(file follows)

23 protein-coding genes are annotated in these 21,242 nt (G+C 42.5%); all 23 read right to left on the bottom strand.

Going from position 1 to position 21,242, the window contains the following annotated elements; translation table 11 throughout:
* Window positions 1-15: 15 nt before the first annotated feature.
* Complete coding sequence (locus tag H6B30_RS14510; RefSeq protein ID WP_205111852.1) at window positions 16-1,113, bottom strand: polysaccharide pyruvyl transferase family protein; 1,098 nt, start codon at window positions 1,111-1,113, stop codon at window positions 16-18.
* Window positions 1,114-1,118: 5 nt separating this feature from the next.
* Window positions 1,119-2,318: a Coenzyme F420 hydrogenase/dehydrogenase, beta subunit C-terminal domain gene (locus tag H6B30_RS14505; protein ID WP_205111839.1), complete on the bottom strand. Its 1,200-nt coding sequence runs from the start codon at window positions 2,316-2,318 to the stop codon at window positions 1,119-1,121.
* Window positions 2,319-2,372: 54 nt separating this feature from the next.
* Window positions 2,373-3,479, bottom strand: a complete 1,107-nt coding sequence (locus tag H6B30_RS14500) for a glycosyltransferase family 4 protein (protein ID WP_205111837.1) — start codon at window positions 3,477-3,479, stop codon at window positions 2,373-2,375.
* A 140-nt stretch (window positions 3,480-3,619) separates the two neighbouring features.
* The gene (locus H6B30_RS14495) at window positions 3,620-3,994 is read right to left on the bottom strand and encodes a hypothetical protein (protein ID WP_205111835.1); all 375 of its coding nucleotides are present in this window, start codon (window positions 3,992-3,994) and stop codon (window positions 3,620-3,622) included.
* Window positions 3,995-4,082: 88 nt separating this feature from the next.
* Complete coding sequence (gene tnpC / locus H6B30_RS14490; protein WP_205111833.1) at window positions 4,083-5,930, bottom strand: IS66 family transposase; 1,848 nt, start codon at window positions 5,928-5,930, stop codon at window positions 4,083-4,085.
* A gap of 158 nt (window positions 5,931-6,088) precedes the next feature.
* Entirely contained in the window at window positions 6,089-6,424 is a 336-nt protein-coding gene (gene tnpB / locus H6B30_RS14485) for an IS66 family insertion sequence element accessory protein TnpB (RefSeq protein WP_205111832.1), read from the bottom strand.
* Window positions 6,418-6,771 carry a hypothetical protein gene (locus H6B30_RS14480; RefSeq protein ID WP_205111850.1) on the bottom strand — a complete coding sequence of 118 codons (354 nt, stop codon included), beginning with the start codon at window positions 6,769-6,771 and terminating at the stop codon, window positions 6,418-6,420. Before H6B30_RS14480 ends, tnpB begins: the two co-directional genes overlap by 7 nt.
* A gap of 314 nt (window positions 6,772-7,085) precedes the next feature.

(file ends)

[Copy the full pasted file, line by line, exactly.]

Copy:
23 protein-coding genes are annotated in these 21,242 nt (G+C 42.5%); all 23 read right to left on the bottom strand.

Going from position 1 to position 21,242, the window contains the following annotated elements; translation table 11 throughout:
* Window positions 1-15: 15 nt before the first annotated feature.
* Complete coding sequence (locus tag H6B30_RS14510; RefSeq protein ID WP_205111852.1) at window positions 16-1,113, bottom strand: polysaccharide pyruvyl transferase family protein; 1,098 nt, start codon at window positions 1,111-1,113, stop codon at window positions 16-18.
* Window positions 1,114-1,118: 5 nt separating this feature from the next.
* Window positions 1,119-2,318: a Coenzyme F420 hydrogenase/dehydrogenase, beta subunit C-terminal domain gene (locus tag H6B30_RS14505; protein ID WP_205111839.1), complete on the bottom strand. Its 1,200-nt coding sequence runs from the start codon at window positions 2,316-2,318 to the stop codon at window positions 1,119-1,121.
* Window positions 2,319-2,372: 54 nt separating this feature from the next.
* Window positions 2,373-3,479, bottom strand: a complete 1,107-nt coding sequence (locus tag H6B30_RS14500) for a glycosyltransferase family 4 protein (protein ID WP_205111837.1) — start codon at window positions 3,477-3,479, stop codon at window positions 2,373-2,375.
* A 140-nt stretch (window positions 3,480-3,619) separates the two neighbouring features.
* The gene (locus H6B30_RS14495) at window positions 3,620-3,994 is read right to left on the bottom strand and encodes a hypothetical protein (protein ID WP_205111835.1); all 375 of its coding nucleotides are present in this window, start codon (window positions 3,992-3,994) and stop codon (window positions 3,620-3,622) included.
* Window positions 3,995-4,082: 88 nt separating this feature from the next.
* Complete coding sequence (gene tnpC / locus H6B30_RS14490; protein WP_205111833.1) at window positions 4,083-5,930, bottom strand: IS66 family transposase; 1,848 nt, start codon at window positions 5,928-5,930, stop codon at window positions 4,083-4,085.
* A gap of 158 nt (window positions 5,931-6,088) precedes the next feature.
* Entirely contained in the window at window positions 6,089-6,424 is a 336-nt protein-coding gene (gene tnpB / locus H6B30_RS14485) for an IS66 family insertion sequence element accessory protein TnpB (RefSeq protein WP_205111832.1), read from the bottom strand.
* Window positions 6,418-6,771 carry a hypothetical protein gene (locus H6B30_RS14480; RefSeq protein ID WP_205111850.1) on the bottom strand — a complete coding sequence of 118 codons (354 nt, stop codon included), beginning with the start codon at window positions 6,769-6,771 and terminating at the stop codon, window positions 6,418-6,420. Before H6B30_RS14480 ends, tnpB begins: the two co-directional genes overlap by 7 nt.
* A gap of 314 nt (window positions 6,772-7,085) precedes the next feature.